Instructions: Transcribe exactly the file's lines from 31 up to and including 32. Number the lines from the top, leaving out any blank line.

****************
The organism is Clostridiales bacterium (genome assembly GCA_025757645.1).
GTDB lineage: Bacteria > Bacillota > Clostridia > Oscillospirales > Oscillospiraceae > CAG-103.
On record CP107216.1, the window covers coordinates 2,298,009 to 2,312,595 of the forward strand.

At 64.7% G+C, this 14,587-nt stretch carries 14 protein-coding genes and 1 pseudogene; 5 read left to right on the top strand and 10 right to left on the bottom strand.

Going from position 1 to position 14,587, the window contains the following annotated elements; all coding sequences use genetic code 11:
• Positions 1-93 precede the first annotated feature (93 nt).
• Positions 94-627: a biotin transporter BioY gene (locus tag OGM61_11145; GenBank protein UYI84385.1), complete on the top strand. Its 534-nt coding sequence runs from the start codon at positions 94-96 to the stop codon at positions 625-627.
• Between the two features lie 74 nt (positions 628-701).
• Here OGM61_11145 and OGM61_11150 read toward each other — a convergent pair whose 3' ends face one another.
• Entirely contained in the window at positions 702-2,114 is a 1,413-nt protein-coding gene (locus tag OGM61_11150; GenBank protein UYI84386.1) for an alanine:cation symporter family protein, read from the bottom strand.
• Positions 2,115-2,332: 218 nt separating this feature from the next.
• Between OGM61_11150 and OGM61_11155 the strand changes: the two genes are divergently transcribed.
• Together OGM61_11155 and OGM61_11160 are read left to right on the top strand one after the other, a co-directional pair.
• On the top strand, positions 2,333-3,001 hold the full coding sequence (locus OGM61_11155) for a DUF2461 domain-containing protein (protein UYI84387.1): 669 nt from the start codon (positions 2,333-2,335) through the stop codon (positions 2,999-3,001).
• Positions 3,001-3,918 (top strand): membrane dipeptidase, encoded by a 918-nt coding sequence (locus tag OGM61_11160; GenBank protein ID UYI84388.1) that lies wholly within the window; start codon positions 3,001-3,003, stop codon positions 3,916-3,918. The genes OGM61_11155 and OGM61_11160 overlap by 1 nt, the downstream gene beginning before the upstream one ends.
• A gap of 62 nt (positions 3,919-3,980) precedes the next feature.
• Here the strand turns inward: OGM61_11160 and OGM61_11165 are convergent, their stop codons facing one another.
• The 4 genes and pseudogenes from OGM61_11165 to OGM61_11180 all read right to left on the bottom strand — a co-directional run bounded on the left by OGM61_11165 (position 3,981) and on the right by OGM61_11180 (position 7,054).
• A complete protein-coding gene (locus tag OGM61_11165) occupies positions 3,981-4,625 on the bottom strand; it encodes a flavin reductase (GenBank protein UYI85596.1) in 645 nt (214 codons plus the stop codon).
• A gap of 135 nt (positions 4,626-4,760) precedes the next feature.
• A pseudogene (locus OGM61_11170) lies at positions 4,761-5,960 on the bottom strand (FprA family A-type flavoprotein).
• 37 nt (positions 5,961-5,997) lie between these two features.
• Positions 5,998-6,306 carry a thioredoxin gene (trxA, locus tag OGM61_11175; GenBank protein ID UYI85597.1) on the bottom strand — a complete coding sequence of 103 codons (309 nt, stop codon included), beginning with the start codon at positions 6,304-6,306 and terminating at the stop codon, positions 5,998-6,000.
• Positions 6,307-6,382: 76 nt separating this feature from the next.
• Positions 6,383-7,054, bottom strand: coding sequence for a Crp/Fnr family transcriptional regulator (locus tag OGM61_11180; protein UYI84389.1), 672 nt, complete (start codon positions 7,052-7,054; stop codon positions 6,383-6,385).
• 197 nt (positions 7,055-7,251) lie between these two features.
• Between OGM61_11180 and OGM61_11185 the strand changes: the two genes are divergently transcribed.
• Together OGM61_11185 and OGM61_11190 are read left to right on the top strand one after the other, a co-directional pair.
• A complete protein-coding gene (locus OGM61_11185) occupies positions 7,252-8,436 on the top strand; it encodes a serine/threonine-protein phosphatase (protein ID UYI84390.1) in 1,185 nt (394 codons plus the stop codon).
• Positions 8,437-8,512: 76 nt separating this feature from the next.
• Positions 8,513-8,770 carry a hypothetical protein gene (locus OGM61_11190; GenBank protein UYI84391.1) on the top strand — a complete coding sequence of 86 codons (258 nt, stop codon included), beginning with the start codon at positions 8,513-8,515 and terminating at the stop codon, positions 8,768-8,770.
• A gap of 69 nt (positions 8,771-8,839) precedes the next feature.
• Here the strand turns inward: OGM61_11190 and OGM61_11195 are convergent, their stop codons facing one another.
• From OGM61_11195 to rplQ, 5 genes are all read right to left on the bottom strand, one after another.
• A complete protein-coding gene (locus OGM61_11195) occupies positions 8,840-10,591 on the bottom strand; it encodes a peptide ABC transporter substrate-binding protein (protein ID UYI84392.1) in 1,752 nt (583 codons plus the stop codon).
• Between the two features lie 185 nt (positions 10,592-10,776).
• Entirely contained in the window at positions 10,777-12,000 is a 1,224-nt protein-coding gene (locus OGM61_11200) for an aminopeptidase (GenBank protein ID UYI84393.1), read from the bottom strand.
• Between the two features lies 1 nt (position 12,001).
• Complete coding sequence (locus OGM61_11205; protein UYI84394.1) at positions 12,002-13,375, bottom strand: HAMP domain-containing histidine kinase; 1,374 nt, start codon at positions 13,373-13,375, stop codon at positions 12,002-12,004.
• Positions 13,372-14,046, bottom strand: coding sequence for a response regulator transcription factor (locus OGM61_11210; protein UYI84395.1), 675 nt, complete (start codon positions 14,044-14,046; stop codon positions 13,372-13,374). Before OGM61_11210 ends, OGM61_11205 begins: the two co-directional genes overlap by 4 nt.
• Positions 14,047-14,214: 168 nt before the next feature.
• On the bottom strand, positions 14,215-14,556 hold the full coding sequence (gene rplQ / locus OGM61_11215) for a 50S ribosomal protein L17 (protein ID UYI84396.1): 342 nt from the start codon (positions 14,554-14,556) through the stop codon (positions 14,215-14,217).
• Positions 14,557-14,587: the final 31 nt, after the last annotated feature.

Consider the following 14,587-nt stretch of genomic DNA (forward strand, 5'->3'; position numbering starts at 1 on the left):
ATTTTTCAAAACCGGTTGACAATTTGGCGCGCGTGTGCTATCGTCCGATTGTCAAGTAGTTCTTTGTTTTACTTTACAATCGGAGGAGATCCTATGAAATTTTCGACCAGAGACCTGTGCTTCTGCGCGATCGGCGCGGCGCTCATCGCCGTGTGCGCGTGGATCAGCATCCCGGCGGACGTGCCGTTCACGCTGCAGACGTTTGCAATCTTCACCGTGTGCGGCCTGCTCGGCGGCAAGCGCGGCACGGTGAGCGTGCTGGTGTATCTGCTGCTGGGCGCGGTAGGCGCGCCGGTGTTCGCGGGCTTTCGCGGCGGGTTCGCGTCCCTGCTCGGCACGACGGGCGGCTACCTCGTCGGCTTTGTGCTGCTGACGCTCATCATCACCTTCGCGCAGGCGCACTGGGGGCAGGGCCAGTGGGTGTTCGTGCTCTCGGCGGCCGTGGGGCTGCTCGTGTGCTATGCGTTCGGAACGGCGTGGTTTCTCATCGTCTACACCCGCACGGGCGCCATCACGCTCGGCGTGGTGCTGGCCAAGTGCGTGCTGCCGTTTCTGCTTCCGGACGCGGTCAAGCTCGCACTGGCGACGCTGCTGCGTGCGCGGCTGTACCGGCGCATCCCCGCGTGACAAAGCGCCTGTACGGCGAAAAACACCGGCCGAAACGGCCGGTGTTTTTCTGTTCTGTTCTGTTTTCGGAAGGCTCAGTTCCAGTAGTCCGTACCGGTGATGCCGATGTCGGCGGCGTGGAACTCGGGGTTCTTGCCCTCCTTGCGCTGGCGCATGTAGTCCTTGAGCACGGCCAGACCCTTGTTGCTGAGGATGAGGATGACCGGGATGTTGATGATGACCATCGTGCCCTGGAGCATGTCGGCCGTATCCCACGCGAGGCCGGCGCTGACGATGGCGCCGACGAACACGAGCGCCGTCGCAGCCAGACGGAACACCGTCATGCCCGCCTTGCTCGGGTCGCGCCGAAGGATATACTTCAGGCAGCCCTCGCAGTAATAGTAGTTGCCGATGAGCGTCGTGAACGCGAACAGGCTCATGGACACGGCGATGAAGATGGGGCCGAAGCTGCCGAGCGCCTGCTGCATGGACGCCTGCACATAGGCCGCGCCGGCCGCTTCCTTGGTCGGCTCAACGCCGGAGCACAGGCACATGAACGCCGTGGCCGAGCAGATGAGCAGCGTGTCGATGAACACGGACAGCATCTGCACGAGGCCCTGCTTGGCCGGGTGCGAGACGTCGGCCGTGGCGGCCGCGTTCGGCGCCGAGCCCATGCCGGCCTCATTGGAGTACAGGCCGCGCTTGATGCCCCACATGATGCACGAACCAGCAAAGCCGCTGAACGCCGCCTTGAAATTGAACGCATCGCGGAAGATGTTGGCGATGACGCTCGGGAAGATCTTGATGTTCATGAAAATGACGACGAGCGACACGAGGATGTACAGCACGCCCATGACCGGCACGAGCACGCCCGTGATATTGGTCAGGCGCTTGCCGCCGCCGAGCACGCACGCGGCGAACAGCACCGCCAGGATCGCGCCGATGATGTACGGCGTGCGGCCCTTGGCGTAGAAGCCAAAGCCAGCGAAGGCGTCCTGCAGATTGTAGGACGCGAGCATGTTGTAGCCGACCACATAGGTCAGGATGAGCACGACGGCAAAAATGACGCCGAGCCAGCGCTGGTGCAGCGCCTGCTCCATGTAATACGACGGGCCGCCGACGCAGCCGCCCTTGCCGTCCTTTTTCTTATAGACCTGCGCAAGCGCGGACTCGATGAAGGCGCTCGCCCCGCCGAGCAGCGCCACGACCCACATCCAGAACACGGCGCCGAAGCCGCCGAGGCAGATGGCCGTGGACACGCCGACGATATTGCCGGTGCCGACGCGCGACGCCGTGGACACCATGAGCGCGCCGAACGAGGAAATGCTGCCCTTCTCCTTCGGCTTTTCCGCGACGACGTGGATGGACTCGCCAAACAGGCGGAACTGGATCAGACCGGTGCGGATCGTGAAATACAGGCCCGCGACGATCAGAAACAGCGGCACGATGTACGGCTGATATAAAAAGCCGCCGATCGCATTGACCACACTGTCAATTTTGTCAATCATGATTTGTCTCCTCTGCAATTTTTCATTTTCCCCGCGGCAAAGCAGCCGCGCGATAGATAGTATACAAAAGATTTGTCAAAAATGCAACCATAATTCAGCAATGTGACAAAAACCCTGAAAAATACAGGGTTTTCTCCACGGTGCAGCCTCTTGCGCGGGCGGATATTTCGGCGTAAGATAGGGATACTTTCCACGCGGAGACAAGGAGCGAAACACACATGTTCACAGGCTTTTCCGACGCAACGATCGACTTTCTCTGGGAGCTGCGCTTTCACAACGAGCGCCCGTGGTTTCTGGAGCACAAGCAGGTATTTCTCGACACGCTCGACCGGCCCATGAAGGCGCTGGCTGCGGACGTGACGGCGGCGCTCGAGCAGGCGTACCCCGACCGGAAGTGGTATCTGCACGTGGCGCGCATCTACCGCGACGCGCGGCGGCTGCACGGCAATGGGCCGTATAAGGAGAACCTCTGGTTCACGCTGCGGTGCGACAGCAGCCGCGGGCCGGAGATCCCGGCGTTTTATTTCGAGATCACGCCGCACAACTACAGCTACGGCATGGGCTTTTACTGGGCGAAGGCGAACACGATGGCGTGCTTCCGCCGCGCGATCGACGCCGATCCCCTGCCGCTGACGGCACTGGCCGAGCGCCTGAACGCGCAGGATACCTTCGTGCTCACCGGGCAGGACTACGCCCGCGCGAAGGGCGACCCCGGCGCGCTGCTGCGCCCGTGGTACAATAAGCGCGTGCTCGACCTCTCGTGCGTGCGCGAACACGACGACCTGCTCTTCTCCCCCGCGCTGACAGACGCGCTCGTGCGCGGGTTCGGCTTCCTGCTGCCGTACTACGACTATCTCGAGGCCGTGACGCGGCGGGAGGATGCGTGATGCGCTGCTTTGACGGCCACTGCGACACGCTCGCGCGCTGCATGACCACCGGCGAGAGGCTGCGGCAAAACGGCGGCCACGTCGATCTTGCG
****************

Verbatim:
• Positions 8,513-8,770 carry a hypothetical protein gene (locus OGM61_11190; GenBank protein UYI84391.1) on the top strand — a complete coding sequence of 86 codons (258 nt, stop codon included), beginning with the start codon at positions 8,513-8,515 and terminating at the stop codon, positions 8,768-8,770.
• A gap of 69 nt (positions 8,771-8,839) precedes the next feature.